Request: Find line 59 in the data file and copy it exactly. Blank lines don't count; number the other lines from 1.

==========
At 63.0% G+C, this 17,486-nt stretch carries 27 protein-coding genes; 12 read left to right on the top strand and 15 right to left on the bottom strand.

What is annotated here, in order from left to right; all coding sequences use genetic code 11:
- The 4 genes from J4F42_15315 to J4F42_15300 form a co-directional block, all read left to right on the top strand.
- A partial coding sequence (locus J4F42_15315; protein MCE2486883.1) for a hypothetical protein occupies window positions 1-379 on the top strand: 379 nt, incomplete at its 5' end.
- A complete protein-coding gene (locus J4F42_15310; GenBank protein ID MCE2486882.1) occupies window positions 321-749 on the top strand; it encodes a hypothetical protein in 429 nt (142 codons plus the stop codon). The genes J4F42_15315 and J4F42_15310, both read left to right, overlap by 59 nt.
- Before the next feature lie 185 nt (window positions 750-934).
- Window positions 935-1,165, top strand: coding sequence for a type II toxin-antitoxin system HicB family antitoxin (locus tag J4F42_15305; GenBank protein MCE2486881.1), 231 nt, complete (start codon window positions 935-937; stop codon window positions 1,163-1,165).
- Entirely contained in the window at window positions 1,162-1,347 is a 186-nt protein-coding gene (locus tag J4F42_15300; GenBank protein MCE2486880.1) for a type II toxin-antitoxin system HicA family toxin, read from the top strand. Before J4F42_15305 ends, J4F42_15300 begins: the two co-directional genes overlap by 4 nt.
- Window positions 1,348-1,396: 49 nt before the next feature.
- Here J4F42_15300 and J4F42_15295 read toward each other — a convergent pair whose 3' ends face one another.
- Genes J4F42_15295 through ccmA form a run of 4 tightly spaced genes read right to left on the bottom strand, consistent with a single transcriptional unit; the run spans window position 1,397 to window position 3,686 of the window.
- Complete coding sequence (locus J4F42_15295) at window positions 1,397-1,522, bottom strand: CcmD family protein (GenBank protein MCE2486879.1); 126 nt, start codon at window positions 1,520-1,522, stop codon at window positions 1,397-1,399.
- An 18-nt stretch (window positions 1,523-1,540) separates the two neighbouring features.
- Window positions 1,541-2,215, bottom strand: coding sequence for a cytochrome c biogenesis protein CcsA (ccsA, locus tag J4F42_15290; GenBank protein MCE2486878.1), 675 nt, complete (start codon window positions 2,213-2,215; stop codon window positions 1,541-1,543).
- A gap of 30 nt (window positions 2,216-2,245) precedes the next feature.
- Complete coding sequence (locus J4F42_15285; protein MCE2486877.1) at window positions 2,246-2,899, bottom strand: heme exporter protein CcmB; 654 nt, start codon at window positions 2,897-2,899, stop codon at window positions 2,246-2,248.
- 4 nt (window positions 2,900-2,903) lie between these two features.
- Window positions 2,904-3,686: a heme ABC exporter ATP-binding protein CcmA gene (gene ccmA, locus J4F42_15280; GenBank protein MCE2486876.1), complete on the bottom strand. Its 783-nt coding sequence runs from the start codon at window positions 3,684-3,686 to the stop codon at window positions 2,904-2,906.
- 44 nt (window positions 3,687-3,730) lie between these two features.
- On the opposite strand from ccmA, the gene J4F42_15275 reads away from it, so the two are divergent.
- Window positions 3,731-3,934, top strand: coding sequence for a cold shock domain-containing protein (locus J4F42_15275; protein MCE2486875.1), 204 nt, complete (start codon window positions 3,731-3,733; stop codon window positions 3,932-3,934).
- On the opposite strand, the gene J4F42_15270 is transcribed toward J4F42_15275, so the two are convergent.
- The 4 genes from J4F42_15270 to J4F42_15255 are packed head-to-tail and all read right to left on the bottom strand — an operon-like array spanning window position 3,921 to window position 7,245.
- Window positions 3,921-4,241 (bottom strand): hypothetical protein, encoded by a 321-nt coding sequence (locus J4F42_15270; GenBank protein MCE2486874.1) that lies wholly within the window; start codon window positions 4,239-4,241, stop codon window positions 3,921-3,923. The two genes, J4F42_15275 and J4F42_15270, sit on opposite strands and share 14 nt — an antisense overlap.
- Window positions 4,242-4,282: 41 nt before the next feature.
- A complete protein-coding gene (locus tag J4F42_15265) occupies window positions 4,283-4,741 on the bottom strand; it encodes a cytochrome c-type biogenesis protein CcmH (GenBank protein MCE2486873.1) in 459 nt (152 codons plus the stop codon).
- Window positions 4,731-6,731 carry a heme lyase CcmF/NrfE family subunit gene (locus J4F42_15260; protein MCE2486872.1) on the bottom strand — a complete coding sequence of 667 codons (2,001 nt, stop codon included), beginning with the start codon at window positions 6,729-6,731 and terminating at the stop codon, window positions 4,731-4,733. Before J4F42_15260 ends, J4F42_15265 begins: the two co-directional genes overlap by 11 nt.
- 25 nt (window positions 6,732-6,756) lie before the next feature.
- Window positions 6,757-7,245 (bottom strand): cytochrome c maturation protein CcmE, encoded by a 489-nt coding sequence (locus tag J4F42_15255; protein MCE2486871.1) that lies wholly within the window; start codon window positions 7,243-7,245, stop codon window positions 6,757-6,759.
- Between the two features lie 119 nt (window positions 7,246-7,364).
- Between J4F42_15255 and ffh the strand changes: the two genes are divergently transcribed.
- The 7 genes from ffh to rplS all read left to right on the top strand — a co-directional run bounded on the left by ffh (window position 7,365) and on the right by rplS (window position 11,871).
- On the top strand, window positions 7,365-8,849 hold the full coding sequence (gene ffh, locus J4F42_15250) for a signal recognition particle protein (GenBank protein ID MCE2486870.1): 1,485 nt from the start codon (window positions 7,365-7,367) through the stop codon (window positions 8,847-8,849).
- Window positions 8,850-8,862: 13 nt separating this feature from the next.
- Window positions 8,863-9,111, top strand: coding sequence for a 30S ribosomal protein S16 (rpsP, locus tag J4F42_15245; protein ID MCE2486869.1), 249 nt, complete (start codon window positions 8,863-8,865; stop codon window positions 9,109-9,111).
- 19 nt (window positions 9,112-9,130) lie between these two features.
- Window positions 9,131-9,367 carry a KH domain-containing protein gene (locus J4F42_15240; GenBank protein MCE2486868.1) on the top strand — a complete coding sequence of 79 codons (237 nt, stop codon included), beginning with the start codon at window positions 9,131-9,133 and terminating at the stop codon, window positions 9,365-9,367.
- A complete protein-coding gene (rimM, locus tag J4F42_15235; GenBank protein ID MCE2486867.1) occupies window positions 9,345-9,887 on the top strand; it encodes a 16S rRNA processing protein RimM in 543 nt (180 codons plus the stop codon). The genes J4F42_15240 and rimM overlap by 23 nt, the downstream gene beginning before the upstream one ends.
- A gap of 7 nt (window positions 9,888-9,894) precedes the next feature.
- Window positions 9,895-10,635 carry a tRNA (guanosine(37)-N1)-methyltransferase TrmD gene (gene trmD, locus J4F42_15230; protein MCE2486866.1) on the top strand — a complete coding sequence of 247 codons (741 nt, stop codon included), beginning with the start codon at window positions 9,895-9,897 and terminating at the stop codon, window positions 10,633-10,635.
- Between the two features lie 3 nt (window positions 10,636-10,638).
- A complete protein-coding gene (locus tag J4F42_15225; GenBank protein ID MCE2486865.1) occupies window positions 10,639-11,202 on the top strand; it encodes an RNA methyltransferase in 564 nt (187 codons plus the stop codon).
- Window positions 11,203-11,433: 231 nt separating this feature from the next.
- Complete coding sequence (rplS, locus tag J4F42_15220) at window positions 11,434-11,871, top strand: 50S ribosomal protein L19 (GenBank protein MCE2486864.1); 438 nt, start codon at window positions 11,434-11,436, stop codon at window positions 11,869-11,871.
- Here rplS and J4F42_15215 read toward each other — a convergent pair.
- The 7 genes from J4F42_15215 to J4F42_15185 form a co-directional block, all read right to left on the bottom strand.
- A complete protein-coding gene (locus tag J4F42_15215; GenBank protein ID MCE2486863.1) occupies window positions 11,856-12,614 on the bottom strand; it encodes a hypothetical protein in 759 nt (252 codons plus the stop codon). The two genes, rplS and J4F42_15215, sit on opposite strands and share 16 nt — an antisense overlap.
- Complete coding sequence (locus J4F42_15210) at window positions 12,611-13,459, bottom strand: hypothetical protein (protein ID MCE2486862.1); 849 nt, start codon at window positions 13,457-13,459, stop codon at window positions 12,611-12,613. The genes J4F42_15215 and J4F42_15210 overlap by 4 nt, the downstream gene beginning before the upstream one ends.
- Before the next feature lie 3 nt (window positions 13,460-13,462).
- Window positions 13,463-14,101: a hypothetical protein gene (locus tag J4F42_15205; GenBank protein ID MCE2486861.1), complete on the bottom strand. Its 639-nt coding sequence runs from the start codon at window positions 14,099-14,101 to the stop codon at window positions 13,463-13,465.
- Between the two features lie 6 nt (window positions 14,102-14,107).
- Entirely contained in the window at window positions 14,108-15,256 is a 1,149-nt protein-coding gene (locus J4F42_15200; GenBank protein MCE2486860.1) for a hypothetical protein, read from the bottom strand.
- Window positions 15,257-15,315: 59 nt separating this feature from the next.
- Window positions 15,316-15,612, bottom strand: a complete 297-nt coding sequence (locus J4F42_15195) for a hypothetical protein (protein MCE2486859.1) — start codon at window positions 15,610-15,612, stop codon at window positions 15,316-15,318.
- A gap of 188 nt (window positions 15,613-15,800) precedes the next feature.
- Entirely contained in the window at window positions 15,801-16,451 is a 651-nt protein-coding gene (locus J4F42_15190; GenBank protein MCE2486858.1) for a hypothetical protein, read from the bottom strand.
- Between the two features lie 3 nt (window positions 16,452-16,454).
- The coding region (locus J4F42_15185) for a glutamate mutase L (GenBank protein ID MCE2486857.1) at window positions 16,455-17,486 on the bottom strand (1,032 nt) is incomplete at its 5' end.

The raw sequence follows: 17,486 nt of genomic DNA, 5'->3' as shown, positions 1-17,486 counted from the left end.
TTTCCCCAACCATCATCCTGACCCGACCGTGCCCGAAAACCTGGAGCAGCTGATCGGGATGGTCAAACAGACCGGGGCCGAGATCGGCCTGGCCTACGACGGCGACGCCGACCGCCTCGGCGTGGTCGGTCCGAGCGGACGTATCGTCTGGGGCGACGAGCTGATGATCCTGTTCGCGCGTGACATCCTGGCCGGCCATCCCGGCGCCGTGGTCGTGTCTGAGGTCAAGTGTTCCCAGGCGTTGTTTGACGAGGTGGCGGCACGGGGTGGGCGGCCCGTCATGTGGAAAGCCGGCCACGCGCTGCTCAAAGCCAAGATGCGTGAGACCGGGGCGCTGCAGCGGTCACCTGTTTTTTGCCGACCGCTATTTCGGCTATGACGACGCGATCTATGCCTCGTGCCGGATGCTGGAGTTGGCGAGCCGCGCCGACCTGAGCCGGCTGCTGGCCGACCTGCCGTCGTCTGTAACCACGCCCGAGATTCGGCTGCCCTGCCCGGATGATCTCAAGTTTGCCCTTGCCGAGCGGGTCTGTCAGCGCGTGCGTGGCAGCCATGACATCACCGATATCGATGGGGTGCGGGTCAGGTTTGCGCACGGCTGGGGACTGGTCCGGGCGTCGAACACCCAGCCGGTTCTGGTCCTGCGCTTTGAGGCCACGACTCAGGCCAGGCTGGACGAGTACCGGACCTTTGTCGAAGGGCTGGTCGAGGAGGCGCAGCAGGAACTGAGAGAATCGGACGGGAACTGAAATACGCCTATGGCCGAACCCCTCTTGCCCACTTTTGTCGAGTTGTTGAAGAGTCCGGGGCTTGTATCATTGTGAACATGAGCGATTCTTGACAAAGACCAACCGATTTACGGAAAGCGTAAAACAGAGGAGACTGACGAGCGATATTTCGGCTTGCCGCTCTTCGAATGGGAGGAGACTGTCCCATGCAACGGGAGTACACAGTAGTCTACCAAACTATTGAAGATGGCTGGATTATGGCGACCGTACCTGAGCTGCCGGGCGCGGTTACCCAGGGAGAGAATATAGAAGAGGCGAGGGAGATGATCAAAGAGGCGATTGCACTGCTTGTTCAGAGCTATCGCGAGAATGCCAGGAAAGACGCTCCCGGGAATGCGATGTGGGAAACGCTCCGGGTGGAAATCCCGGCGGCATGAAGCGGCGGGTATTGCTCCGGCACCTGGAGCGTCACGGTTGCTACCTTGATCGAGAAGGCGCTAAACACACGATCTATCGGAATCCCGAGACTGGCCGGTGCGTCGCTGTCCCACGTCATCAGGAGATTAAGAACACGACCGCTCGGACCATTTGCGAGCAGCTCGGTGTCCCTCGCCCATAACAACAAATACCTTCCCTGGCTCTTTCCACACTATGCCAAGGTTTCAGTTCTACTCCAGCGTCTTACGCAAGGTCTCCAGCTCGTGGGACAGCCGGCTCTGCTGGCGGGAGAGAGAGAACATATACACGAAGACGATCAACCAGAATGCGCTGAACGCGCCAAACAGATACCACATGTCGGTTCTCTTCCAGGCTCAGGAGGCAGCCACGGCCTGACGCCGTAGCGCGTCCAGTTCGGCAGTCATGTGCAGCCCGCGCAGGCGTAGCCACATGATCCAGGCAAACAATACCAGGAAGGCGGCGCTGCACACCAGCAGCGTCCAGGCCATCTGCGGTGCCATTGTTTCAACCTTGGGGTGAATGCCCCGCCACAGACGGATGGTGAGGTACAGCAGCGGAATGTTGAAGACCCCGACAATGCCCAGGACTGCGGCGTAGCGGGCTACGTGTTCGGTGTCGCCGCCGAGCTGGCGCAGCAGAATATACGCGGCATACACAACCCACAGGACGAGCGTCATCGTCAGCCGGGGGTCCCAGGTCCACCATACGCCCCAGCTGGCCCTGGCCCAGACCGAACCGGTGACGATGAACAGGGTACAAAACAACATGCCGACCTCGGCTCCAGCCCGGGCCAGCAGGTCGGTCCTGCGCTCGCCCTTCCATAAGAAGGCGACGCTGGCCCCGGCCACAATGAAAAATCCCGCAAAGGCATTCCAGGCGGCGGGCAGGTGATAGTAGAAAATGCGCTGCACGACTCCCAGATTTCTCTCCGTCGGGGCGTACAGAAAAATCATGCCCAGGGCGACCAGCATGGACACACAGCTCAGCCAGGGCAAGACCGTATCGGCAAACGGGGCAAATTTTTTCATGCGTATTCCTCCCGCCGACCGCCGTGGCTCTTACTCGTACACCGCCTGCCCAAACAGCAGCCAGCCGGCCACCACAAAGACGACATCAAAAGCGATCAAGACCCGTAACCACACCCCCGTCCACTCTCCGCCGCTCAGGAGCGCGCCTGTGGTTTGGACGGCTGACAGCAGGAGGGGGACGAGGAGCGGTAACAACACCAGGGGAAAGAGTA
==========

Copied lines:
The raw sequence follows: 17,486 nt of genomic DNA, 5'->3' as shown, positions 1-17,486 counted from the left end.